These Ballroom-Dancing Seniors Are Combatting Dementia — And They’ll Steal Your Heart!

ALZ_Blog_DTOP_BelowTitle

There is no known way to stave off dementia 100 percent of the time, but there are some things you can do to minimize your risk of developing this incurable disease that has very few effective treatments. And luckily, some of the things you can be doing to stay physically and mentally fit are fun as well!

Dancing, specifically ballroom dancing, may be one of the keys to a long and healthy dementia-free life. In a recent 21-year study at the Albert Einstein College of Medicine in New York City, ballroom dancing was shown to reduce the risk of dementia far better than reading or doing brain games or puzzles did in the senior citizens (over 75 years of age) studied. Researchers believe it’s because the dancing is mentally challenging but also has the extra benefit of getting the body involved in the process.

Photo: YouTube/Fred Astaire Dance Studio Memphis

Photo: YouTube/Fred Astaire Dance Studio Memphis

Researchers also studied the effects of physical activities like riding a bike, walking, and swimming, but most of them had little impact on the participants’ brains. Mind-challenging activities had some effect (like reading, with a 35% decrease in dementia risk), but none of them compared to the 75% decrease in dementia risk caused by frequent dancing.

Photo: YouTube/Fred Astaire Dance Studio Memphis

Photo: YouTube/Fred Astaire Dance Studio Memphis

And for people who already have the disease, all is not lost. Researchers have seen an improvement in memory recollection in seniors with Alzheimer’s who regularly dance. The more you dance, the better, because it creates new neural connections and increases neuroplasticity. Changing partners also helps, so that you don’t end up doing the same steps all the time.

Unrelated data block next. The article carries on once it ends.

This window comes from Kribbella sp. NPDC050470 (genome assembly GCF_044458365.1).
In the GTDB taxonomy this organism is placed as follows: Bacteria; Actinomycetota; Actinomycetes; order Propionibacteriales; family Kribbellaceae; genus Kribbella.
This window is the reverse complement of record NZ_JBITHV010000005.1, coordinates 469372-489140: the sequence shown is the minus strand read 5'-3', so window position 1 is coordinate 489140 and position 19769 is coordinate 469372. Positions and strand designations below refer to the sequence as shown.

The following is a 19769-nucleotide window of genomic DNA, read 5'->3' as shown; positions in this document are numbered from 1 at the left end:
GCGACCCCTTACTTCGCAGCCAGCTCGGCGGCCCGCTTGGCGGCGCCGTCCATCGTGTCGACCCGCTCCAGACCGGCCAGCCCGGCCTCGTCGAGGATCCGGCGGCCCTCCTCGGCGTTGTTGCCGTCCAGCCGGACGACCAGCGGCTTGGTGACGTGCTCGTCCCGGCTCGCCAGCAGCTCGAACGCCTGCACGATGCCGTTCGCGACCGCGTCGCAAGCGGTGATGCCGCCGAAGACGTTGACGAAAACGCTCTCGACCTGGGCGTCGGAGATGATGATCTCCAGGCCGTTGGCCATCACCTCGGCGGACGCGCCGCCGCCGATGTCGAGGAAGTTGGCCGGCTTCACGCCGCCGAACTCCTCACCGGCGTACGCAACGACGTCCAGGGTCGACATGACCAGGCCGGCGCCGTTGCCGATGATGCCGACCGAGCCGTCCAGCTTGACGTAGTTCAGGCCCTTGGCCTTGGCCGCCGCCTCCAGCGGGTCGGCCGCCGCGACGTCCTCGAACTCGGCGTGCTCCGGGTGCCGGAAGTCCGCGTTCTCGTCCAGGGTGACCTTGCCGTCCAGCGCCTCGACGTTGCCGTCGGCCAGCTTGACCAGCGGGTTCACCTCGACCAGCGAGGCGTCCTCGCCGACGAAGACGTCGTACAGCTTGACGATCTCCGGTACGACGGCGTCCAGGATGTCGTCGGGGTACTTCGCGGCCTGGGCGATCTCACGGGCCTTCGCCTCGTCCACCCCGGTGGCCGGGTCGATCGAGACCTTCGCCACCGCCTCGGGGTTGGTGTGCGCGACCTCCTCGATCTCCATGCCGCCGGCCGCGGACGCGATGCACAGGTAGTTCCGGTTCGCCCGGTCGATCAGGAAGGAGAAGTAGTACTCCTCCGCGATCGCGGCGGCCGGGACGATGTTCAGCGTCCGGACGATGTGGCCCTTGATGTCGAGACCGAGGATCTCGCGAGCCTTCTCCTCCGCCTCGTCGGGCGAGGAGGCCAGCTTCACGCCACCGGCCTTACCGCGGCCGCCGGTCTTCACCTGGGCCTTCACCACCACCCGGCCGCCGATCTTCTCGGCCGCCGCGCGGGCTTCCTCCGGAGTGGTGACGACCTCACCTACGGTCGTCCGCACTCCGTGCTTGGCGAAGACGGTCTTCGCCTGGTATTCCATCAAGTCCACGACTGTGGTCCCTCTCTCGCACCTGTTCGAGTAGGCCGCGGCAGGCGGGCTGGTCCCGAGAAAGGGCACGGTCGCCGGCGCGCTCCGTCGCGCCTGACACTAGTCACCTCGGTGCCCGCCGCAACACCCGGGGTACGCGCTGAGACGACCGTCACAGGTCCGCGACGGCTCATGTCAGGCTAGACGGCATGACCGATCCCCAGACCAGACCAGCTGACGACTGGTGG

Photo: YouTube/Fred Astaire Dance Studio Memphis

Photo: YouTube/Fred Astaire Dance Studio Memphis

Researchers predicted that men would benefit more than women, because women simply “follow” their partners during ballroom dances, but the opposite was actually found to be true (although the difference between the sexes was only slight). Men could plan their steps in advance and did not need to think quite as quickly, while women were tasked with interpreting their partners’ movements rapidly and responding to them instantly. This is good news, given that women suffer from Alzheimer’s and dementia more often than men.

So check these toe-tapping seniors for yourself, and then go sign up for a dance class! Your brain will thank you.

Proper ALZ alzheimerssite_abovevideo
Medianet ALZ
Elizabeth Nelson is a wordsmith, an alumna of Aquinas College in Grand Rapids, a four-leaf-clover finder, and a grammar connoisseur. She has lived in west Michigan since age four but loves to travel to new (and old) places. In her free time, she. . . wait, what’s free time?